Chris Finney must be feeling rather schizophrenic lately.
The local attorney and arch-conservative activist is offering his services free of charge to the NAACP’s Cincinnati chapter, where he is chair of legal redress. His duties include assisting the chapter’s efforts at advancing the interests of the area’s African-American residents.
At the same time, Finney continues his legal work for ex-State Rep. Tom Brinkman Jr. and their political group, the Coalition Opposed to Additional Spending and Taxes (COAST). His latest effort there is a lawsuit trying to overturn the Ohio law prohibiting former state lawmakers from lobbying in Columbus for one year after they leave office.
The lead feature article in the new issue of The New Yorker focuses on the anti-gang program Cincinnati implemented two years ago. John Seabrook's "Don't Shoot" is a long, well-researched and well-written story about David Kennedy, who devised the "Ceasefire" crime-fighting model in Boston, and his experiences here implementing C.I.R.V. (Cincinnati Initiative to Reduce Crime).
Today’s issue of The Whistleblower – a gossipy Web-based newsletter – published the home address of U.S. Rep. Steve Driehaus (D-Price Hill), who voted in favor of the recent health care reform bill. The newsletter suggests opponents stage a protest at his house on Sunday.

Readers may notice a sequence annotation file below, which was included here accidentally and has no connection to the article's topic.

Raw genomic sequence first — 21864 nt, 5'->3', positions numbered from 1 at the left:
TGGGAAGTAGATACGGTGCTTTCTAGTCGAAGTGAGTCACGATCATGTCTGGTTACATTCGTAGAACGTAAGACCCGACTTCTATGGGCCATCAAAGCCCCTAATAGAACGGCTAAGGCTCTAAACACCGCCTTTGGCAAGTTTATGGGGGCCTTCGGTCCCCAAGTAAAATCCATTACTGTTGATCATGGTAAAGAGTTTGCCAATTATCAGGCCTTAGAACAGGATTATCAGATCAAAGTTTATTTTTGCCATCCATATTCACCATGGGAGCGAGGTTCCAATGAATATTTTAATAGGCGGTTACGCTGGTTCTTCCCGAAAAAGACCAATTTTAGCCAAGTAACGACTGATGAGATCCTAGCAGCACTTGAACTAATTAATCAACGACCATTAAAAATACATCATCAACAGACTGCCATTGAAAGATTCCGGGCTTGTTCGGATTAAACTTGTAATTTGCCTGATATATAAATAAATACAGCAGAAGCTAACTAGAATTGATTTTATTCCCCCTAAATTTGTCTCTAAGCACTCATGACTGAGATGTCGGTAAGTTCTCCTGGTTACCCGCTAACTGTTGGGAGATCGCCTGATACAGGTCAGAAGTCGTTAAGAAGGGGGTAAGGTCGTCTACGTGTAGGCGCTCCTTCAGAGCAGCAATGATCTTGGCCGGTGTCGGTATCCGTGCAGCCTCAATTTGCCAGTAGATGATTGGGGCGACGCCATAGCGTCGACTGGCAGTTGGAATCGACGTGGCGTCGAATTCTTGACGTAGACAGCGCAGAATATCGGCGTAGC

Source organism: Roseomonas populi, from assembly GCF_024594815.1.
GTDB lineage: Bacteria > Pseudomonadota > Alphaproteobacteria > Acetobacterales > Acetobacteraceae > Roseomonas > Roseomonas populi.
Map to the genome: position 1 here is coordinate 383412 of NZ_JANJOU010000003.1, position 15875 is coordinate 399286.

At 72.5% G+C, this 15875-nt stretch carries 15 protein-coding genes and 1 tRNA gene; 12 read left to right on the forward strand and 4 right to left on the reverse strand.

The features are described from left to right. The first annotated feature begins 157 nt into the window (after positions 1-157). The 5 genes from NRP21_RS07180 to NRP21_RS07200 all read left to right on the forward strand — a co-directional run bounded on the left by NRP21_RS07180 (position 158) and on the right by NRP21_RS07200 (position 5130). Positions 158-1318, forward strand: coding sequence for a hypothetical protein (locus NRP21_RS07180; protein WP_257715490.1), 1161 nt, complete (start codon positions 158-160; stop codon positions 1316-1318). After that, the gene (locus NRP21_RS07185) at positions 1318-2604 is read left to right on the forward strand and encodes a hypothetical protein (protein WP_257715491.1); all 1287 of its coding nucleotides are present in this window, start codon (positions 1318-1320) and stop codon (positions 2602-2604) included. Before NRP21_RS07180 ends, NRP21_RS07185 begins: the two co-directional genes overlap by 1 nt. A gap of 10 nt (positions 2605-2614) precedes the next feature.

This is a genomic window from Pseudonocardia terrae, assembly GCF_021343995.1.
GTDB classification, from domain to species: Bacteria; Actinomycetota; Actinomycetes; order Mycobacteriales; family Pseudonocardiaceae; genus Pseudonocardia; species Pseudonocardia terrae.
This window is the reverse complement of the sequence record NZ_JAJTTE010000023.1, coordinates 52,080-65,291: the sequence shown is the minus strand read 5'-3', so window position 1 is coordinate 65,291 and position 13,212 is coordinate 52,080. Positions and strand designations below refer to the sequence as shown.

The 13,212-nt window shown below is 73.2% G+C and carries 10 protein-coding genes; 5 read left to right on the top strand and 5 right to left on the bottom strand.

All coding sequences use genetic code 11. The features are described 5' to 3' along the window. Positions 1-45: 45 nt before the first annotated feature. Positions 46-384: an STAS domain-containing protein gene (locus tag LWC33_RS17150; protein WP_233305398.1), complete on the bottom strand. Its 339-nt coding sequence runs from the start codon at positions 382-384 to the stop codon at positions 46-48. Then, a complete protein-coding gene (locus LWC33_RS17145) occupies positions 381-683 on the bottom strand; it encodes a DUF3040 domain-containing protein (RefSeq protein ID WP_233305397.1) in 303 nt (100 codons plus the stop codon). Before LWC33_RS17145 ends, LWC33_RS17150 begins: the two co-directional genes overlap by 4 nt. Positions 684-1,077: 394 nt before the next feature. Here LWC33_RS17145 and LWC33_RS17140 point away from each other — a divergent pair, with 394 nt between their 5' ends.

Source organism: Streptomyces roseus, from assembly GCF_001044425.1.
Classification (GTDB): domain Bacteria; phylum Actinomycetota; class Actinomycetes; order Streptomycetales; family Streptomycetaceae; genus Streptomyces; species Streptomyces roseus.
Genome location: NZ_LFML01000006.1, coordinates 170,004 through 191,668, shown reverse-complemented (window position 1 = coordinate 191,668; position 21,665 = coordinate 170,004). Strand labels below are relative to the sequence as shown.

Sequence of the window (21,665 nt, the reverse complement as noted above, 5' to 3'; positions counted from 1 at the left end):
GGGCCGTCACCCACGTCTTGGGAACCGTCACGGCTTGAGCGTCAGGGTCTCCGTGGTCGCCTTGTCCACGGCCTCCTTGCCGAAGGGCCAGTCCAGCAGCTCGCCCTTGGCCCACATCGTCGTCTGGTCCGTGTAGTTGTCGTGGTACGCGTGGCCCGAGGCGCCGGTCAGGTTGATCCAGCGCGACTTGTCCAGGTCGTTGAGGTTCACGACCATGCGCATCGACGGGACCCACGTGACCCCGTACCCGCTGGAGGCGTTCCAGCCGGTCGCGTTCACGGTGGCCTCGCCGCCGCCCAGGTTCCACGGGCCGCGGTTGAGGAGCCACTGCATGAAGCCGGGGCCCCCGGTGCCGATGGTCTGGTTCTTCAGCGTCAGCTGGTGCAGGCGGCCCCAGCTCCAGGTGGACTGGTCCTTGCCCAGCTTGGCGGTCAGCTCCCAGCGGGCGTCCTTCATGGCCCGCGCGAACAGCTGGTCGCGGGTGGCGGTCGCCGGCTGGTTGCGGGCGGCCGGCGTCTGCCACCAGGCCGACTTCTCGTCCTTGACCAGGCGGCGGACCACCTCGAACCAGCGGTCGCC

The push to privatize services traditionally provided by government is the focus of a community forum slated for next week.
Since the Reagan era, privatization — or the outsourcing of public services to the private sector — has been touted as a way to make government more efficient and less costly. Critics, however, allege it is a form of union-busting that often leads to lower wages for workers and reduced accountability to the public.
Amid all the debate over a recent proposal to tax panhandlers, some people have wondered whatever happened to Cincinnati’s requirement that all beggars get city-issued I.D. badges. In a little-noticed decision, an appellate court struck down that provision more than two years ago.
Jailing juveniles as a form of “rehabilitation” comes with an expensive price tag. More than money, the criminal justice system costs kids their rights and that state seems to be OK with that.